AL KUT, Iraq -- Standing in tight formation, 50 men in identical green T-shirts waited outside the former governor's mansion for the bus ride to the firing range.
With heads high, chins up and chests out, the participants could be part of any military formation, but those in line are filling a far different role.
The Iraqis standing in formation were trainees for the new Facilities Protection Service. The service had been a security force under the Ba'ath Party to provide security to government properties throughout Iraq.
Coalition forces are reconfiguring the element in Al Kut to allow the new Iraqi government to run unimpeded. It is meant to protect power, water, and municipal buildings and provide security for ammunition supply points in Al Wasit governate, according to Marine Maj. Mark D. Dietz, an instructor for Weapons Company, 3rd Battalion, 23rd Marine Regiment, based in Baton Rouge, La.
Initial training and operation planning for the service will be handled by the Marines, but will be taken over by Iraq's interior department.
After being chosen to run the program. Dietz's job was to come up with a training schedule to get the force up and running.
A resident of Lake Ozark, Miss., Dietz spent two years as company commander of 2nd Reconnaissance Battalion, based at Camp Lejuene, N.C., and spent three years at a recruit training battalion at Paris Island, S. C. Dietz said he had some ideas on how to proceed.
"(First Marine) Division sent down a two-day program which had about 13 hours of instruction," Dietz said. "I had the idea of a two-week training curriculum that would really give them the skills they need. It would cover close-order drill, hand-to-hand skills, time at the rifle range, standing guard, and how to clear a building passively and by force. The program was designed and set up like a boot camp, with recruits at the compound 24-hours-a-day."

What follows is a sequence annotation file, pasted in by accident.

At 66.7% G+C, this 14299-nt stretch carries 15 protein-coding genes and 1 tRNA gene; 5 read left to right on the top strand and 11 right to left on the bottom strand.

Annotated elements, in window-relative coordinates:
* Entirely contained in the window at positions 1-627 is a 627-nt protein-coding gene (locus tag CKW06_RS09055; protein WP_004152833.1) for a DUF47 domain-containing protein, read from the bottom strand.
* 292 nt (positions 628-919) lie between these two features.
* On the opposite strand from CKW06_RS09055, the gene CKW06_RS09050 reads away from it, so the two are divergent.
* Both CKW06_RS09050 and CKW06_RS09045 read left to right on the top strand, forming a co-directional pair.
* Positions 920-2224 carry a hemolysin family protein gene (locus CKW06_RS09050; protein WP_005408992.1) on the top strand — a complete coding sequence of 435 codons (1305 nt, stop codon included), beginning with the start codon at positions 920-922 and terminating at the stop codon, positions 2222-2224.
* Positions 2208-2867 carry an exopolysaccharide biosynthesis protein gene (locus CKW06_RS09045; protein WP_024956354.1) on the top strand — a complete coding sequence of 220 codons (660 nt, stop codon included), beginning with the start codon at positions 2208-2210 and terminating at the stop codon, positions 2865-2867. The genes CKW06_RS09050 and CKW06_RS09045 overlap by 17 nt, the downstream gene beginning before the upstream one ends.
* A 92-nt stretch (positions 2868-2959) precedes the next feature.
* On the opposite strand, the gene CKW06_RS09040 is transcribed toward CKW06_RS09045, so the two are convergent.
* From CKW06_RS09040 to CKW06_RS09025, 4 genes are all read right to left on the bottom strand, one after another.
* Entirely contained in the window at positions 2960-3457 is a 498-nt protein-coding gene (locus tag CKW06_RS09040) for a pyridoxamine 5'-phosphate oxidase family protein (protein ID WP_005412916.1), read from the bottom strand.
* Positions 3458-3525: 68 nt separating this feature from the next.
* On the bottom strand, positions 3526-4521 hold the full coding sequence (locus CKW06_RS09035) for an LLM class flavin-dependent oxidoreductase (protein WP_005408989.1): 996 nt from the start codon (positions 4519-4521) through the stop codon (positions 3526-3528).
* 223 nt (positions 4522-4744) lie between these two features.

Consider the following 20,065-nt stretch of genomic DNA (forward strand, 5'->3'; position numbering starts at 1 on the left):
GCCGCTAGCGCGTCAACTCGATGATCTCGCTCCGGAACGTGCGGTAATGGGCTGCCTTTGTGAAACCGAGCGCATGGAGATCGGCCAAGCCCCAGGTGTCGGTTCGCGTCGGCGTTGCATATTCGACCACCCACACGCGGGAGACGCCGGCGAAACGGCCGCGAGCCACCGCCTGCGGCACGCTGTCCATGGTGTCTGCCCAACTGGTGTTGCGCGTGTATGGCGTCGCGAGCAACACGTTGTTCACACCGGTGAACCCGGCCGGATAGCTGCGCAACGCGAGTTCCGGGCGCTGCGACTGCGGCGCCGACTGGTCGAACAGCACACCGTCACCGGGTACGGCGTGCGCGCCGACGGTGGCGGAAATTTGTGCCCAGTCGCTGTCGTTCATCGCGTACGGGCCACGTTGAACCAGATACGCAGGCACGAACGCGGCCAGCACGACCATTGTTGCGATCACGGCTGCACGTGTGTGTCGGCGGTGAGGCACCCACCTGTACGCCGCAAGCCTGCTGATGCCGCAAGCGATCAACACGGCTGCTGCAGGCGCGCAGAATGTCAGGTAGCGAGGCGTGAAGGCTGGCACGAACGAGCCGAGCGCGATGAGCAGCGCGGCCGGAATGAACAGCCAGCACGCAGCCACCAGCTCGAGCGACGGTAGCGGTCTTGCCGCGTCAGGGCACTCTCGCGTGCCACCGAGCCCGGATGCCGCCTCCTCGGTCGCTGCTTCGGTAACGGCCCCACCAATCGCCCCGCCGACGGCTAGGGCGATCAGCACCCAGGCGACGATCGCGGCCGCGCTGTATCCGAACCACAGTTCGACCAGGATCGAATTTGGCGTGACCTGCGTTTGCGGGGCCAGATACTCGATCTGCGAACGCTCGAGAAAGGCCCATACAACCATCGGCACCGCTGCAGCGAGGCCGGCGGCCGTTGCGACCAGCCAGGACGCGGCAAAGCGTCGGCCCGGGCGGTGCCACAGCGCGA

Dietz felt that the longer, more intensive training would shape the recruits into a viable force.
With his plan in mind, Dietz and his team of two Marines, Cpl. Matthew Tate, an intelligence specialist assigned to Headquarters & Support Company, and Lance Cpl. Nick Kohnke, a mortarman with Weapons Company, started by getting a workplace.
The former governor's mansion in Al Kut was chosen. Navy Seabees prepared the compound, dozing and grading land and building two huge barracks for the men. They also constructed special toilet facilities to accommodate the Iraqis and their customs.
Next, they needed people to conduct the training.
Sergeant Muafak Sami, a former Iraqi Special Forces soldier, was brought in as the chief instructor.
"Sami knew some Iraqi special forces guys, so with his help, we picked 11 guys," Dietz said. A total of 12 instructors were chosen to oversee the training.
"When we began this thing, an Iraqi colonel was recommended to me who might be a possible candidate to be the commanding officer for the force," said Dietz. "We worked closely together and recruited 36 officers."
Former Iraqi Army officers were recruited to perform leadership roles similar to ones in an infantry unit, which the force's structure would be based on, Dietz said.
The first all-male class of 265 students consisted of Al Kut residents. Those interested went to through the application process, which included a physical and a lengthy criminal background check.
"One way or another we find out," Dietz said. "Kut is not a big town and if there are any bad guys the people know. By word of mouth, they tell us if someone was special police or Fedayeen.
"But, I'm a big proponent of giving guys a fresh start on life. The old regime is gone. They are trying to have a legitimate life. If they are working hard, putting forth an effort, I take that into consideration. Sometimes they were just doing what they had to do. None of them have gotten in trouble or have been a security issue for us."